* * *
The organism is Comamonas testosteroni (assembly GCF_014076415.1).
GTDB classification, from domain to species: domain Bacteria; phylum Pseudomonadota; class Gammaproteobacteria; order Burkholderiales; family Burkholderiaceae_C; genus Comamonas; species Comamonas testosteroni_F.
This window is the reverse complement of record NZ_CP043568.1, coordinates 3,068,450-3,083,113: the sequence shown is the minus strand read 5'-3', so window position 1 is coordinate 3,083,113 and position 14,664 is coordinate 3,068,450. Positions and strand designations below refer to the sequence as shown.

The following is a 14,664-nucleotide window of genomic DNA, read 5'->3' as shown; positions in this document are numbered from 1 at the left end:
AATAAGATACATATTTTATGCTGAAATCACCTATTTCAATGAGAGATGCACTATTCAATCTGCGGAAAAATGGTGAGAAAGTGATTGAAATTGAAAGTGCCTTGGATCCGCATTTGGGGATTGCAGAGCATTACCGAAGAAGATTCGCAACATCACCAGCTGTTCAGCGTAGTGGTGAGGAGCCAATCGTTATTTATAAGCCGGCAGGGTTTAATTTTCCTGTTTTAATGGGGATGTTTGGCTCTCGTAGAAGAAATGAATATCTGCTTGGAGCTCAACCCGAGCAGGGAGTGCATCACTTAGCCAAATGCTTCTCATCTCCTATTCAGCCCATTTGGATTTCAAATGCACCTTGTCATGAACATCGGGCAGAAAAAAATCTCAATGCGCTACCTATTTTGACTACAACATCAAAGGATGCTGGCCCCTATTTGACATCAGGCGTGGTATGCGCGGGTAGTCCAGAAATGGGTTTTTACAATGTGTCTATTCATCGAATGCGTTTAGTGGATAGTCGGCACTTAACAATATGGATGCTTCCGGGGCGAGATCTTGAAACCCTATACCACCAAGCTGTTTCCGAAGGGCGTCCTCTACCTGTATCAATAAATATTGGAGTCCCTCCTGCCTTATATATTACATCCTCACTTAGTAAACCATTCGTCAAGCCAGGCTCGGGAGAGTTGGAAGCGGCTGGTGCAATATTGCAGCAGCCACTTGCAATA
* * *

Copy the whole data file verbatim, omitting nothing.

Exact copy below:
The organism is Comamonas testosteroni (assembly GCF_014076415.1).
GTDB classification, from domain to species: domain Bacteria; phylum Pseudomonadota; class Gammaproteobacteria; order Burkholderiales; family Burkholderiaceae_C; genus Comamonas; species Comamonas testosteroni_F.
This window is the reverse complement of record NZ_CP043568.1, coordinates 3,068,450-3,083,113: the sequence shown is the minus strand read 5'-3', so window position 1 is coordinate 3,083,113 and position 14,664 is coordinate 3,068,450. Positions and strand designations below refer to the sequence as shown.

The following is a 14,664-nucleotide window of genomic DNA, read 5'->3' as shown; positions in this document are numbered from 1 at the left end:
AATAAGATACATATTTTATGCTGAAATCACCTATTTCAATGAGAGATGCACTATTCAATCTGCGGAAAAATGGTGAGAAAGTGATTGAAATTGAAAGTGCCTTGGATCCGCATTTGGGGATTGCAGAGCATTACCGAAGAAGATTCGCAACATCACCAGCTGTTCAGCGTAGTGGTGAGGAGCCAATCGTTATTTATAAGCCGGCAGGGTTTAATTTTCCTGTTTTAATGGGGATGTTTGGCTCTCGTAGAAGAAATGAATATCTGCTTGGAGCTCAACCCGAGCAGGGAGTGCATCACTTAGCCAAATGCTTCTCATCTCCTATTCAGCCCATTTGGATTTCAAATGCACCTTGTCATGAACATCGGGCAGAAAAAAATCTCAATGCGCTACCTATTTTGACTACAACATCAAAGGATGCTGGCCCCTATTTGACATCAGGCGTGGTATGCGCGGGTAGTCCAGAAATGGGTTTTTACAATGTGTCTATTCATCGAATGCGTTTAGTGGATAGTCGGCACTTAACAATATGGATGCTTCCGGGGCGAGATCTTGAAACCCTATACCACCAAGCTGTTTCCGAAGGGCGTCCTCTACCTGTATCAATAAATATTGGAGTCCCTCCTGCCTTATATATTACATCCTCACTTAGTAAACCATTCGTCAAGCCAGGCTCGGGAGAGTTGGAAGCGGCTGGTGCAATATTGCAGCAGCCACTTGCAATA